Anyway, in 2002, I was granted a Royal Academy of Engineering Research Fellowship, which allowed me to work with a fantastic microscopist - Prof Ian Jones at the University of Birmingham - for 18 months. At the end of that, I was awarded a three-year Vice Chancellor Fellowship, so I returned to UNSW to work with Prof. Mark Hoffman. That fellowship was independent, which gave me the opportunity to travel. I spent six months at the Max Planck Institute in Stuttgart, working with a legend of microscopy, Prof Manfred Rühle. I still collaborate with people I met there! I also spent some time in Japan working on the wear properties of thin films.

By that point, I knew I wanted to stay in Australia, but I didn’t really have a ‘grand plan’. I took one more postdoc position at the University of Sydney, which eventually led to the job I have now.

What are the major themes of your group’s research?

I actually have a few different roles – my main one is as the Director of the University of Sydney’s core microscopy and microanalysis facility. I manage twenty staff and a very large portfolio of advanced microscopes. I’m also the CEO of the Australian Microscopy & Microanalysis Research Facility, which is a national microscope user facility. The government funds us to make eight labs across Australia openly accessible to any researcher. Because all researchers can access all microscopes, we can be strategic about what we invest in rather than compete, and I’m proud of the fact that our infrastructure is available to everyone who needs it, no matter what type of research environment they come from.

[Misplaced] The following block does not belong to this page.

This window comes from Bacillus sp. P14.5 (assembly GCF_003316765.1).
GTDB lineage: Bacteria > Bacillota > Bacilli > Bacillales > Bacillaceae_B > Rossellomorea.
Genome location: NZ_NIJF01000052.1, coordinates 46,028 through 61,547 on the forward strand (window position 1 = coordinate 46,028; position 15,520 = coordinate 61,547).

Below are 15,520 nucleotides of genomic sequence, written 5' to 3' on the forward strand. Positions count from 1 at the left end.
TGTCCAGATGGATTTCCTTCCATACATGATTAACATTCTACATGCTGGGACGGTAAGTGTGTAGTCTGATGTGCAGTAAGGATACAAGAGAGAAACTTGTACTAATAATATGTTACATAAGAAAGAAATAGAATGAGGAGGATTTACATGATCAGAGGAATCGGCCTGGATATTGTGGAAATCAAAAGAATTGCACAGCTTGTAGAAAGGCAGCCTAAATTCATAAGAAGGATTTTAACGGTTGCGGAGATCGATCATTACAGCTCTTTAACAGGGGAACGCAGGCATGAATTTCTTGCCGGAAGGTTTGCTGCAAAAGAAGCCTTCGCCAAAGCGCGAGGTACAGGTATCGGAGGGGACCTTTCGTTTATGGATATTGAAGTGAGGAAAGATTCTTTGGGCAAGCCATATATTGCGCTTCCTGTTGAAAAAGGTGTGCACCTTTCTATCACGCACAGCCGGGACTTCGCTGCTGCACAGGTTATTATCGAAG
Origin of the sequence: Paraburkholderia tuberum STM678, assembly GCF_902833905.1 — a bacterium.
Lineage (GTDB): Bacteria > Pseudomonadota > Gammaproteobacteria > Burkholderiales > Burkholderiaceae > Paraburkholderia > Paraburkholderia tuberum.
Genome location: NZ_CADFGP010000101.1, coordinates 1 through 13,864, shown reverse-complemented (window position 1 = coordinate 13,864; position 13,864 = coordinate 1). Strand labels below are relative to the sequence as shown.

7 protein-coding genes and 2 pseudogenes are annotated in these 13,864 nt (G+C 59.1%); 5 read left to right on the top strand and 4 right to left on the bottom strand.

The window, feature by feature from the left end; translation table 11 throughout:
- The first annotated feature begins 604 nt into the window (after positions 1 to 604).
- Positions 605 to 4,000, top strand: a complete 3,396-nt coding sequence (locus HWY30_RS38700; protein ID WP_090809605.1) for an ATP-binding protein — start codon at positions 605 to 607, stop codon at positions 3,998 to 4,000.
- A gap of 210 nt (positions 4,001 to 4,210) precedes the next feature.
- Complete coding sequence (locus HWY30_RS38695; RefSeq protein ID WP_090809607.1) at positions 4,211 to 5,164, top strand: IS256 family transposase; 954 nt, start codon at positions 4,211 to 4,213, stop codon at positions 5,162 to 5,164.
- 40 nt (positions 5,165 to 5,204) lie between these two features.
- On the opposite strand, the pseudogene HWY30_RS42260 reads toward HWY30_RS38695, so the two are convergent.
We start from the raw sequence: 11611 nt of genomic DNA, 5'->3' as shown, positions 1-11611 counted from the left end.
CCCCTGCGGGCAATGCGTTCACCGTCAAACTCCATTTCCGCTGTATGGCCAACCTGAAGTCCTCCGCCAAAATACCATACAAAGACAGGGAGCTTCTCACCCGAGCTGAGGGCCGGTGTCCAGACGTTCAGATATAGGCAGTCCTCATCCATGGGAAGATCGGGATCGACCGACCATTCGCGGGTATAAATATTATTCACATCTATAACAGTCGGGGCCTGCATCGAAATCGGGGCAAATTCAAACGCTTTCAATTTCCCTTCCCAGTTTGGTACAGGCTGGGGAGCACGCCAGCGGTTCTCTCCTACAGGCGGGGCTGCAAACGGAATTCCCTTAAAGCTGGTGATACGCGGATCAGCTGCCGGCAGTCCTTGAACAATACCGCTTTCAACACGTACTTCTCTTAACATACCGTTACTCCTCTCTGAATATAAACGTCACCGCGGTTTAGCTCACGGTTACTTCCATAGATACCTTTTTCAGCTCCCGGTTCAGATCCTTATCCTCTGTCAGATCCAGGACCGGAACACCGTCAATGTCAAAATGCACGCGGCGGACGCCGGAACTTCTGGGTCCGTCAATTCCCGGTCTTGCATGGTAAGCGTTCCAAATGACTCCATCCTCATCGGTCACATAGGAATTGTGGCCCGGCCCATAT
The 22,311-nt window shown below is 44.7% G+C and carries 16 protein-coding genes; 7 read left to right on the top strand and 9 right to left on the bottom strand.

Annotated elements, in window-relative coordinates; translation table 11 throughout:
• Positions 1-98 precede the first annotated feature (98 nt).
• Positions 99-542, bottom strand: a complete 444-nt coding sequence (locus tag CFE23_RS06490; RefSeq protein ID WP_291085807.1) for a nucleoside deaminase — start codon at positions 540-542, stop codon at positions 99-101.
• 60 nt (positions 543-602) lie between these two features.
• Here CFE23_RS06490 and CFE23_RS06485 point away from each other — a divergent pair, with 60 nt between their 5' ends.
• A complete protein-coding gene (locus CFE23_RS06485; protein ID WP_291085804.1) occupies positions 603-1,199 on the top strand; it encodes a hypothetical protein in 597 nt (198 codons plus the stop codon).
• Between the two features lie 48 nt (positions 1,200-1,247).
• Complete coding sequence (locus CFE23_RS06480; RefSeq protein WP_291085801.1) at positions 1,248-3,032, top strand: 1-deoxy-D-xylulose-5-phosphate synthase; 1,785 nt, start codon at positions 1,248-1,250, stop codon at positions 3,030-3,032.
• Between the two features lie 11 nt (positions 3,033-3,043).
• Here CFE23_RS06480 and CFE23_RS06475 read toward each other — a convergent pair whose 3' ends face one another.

Those two roles keep me pretty busy, but then I also have my research group! We work on atomic scale characterization of materials using different microscopy techniques, but I’m maybe best known for my work in atom probe tomography. This technique involves firing a laser at a needle-shaped sample, which allows us to pluck off all of the atoms one by one. We can then use time-of-flight to work out what type of atom they are, and then by looking at their position on the detector to back-calculate its position in the needle. This allows us to construct beautiful, quantitative, 3D maps of the arrangement of atoms within materials – it’s very cool.